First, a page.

Empire State of Mind: How Jay-Z Went From Street Corner to Corner Office

Reviewed by Wafiur Rahman
Wednesday, March 1st, 2017


 

Author: Zack O’ Malley Greenburg

 

Shawn Corey Carter, H-to-the-OVA, Jazzy or Jay-Z is a hip-hop/rap mogul and successful entrepreneur today; his last album, Magna Carta Holy Grail, broke Elvis’ record of the most No.1 albums by a solo artist and with hits like his path breaking, “Hard Knock Life” to his more recent D.O.A, Jay-Z has become an institution by itself. However, this public figure is equally successful if not more in the many businesses he has built “off-stage”.

 

Forbes estimates his net worth to be in the region of half a billion dollars and author Greenburg tries to dissect the success in this “seemingly” tell-all book. Initially when the author approached “Jay-Z’s people” for the book, they asked what was in it for them-the shrewd motto that made Carter thousands (perhaps millions) when he was hustling drugs on the streets of New York and now when he is a business, man (I’m not a businessman, I’m a business, man)-his complacent lyrics suddenly make sense!

 

The book manages to keep the reader enthralled and with vivid anecdotes of the people that have worked with Carter or have grown up with him is what grabs the reader.

 

Jay-Z is tongue-in-cheek and when he raps that he made more money selling crack than he does now, he lets us know the background he came from but he never explained why he left. In one particular interview with HOVA’s mentor, Jonathan “Jaz-O” Burks, where he recounts how Jay-Z came to him after shooting his brother for stealing his earring, you are left baffled but you sense no judgement from either the narrator or the author; Jay-Z just seems to have that charm around him. So much so that now, being a multi-millionaire and endorsing brands and name-dropping in his songs, you could call him a “sell-out” which in rap music equates poor connection with audiences and even sorrier record sales. However, he still manages to wow his crowds and churn out music hits.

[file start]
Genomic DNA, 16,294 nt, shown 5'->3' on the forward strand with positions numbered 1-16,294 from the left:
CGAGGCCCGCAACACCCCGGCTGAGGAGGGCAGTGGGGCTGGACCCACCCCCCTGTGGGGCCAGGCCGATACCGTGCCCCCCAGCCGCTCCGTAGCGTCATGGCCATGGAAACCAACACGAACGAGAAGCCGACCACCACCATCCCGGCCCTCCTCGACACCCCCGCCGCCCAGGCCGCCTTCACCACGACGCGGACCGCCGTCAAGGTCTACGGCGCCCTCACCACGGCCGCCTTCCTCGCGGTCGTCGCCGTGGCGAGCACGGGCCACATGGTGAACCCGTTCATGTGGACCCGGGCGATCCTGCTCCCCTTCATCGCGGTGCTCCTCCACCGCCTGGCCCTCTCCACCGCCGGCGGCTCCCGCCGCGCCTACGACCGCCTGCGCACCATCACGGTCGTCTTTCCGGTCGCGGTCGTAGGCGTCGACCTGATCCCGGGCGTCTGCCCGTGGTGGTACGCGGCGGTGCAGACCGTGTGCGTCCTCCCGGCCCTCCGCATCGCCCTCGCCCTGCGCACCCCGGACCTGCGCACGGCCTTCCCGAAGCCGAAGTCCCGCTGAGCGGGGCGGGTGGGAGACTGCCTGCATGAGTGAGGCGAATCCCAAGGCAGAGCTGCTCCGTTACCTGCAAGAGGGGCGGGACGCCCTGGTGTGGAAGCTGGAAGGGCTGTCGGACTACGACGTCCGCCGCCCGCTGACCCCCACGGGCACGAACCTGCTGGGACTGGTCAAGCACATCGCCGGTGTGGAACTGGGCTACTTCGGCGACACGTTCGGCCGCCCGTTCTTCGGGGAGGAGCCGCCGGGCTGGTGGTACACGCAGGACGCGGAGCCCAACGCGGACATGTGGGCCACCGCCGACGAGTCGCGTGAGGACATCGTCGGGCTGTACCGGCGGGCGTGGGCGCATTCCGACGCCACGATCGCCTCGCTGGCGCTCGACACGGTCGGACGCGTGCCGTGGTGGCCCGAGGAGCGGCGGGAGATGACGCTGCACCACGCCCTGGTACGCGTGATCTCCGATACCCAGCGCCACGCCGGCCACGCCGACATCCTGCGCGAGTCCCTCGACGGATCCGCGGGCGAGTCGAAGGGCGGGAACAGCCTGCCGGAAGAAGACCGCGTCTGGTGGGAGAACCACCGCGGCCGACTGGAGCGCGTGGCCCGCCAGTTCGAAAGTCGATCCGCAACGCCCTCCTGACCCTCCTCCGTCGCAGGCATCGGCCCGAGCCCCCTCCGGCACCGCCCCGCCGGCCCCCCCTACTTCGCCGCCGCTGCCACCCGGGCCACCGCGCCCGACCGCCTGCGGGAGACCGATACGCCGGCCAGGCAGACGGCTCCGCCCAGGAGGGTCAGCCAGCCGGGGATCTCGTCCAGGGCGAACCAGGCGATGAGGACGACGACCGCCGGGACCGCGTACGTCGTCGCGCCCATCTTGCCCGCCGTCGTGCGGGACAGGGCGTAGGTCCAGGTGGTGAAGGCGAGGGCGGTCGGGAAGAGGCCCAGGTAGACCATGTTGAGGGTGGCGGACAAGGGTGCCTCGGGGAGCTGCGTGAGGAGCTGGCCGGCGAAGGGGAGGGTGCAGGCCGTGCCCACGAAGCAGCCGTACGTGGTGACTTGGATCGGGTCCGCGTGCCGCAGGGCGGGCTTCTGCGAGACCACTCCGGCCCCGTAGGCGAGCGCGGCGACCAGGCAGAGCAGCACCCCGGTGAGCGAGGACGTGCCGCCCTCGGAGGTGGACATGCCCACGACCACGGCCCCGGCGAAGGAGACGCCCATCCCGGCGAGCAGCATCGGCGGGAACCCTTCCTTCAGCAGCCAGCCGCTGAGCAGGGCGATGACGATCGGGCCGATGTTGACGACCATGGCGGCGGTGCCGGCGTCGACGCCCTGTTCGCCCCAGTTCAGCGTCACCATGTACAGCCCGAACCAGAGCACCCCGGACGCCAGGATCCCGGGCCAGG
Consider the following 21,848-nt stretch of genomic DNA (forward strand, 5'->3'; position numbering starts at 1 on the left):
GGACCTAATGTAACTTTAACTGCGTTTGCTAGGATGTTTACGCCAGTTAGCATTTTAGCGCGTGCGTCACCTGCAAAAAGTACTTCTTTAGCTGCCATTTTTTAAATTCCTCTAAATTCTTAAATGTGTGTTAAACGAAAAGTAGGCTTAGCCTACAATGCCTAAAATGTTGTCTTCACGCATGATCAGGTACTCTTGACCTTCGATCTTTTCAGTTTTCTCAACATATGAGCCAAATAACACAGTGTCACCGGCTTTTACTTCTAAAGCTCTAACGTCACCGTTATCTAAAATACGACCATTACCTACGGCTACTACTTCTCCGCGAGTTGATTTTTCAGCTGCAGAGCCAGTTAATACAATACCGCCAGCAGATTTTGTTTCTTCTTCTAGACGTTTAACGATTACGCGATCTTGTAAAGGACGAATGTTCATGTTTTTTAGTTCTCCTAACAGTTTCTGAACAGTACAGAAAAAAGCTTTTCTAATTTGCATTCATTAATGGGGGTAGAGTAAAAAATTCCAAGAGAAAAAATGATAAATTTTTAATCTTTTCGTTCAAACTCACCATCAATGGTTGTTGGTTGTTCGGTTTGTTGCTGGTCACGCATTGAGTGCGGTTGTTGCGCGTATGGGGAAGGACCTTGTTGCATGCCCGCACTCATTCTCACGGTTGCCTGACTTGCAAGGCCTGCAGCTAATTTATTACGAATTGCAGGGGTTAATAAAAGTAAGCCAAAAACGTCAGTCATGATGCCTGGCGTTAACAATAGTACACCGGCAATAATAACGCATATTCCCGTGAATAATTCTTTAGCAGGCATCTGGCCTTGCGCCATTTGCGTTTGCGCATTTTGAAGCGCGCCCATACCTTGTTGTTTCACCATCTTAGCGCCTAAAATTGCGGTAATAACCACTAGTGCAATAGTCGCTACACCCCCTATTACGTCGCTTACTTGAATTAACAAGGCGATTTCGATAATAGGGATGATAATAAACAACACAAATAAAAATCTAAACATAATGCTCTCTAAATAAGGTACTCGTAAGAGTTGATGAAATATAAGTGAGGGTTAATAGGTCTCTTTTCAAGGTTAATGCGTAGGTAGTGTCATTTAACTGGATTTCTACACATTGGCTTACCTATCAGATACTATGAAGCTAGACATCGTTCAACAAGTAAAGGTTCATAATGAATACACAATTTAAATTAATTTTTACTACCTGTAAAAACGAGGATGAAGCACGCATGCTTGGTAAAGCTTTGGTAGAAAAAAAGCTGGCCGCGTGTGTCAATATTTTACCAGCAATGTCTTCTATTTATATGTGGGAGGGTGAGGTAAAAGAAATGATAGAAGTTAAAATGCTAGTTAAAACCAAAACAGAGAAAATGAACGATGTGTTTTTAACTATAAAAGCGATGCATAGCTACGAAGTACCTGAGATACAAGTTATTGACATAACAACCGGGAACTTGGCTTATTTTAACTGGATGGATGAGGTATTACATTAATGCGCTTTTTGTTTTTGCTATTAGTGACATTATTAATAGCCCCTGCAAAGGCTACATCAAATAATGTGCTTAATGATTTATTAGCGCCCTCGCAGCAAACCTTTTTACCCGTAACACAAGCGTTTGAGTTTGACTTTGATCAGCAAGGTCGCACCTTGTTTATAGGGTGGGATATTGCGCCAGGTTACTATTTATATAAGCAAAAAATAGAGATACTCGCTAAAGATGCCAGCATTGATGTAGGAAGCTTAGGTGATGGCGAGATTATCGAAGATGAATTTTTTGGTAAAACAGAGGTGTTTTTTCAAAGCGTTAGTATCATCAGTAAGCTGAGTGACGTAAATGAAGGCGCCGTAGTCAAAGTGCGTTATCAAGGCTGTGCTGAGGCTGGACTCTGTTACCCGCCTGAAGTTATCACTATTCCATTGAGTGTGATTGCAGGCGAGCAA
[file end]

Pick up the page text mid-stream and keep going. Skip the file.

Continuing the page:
The grit and brutality of Jay-Z’s childhood is mentioned and to Greenburg’s credit, he does explore why Jay-Z finally left selling drugs to pursue a career in music: simple, music had more money. According to kids he went to school with (the likes of Biggie Smalls and Busta Rhymes), “he was a slick kid who kept to himself and was real smart” and it was easy for him to make rhymes. He never wrote down his lyrics, he just had a natural flow. These aspect of the book will truly endear to the Jay-Z fans who may have been embittered by Jay-Z’s own book, “Decoded” where he briefly mentions why he left the drugs for music.

 

Picking up the book however, you would want the whole 360 angle of the persona that is Jay-Z. He is as controversial as he is rich and the reader is left wanting of the allegations of Jay-Z promoting black supremacy (“Run This Town” lyrics and video) along with Zionist practices such as the diamond sign he flashes during his concerts and videos. Furthermore, his not-as-successful endeavours are left unexplored as well-his association with the New Jersey Nets (the team with one of the worst NBA records for the past few seasons) and with Reebok which is hardly an elite brand he preaches his lifestyle to be. But, Greenburg does allay that Jay-Z makes money for every partnership, for every promotional activity and it is the money that keeps him going. Fair Enough.

 

However, like the words of his song, “Empire State of Mind,” he has truly come a long way from Brooklyn to TriBeCa and one must celebrate this business/music savant with this book.

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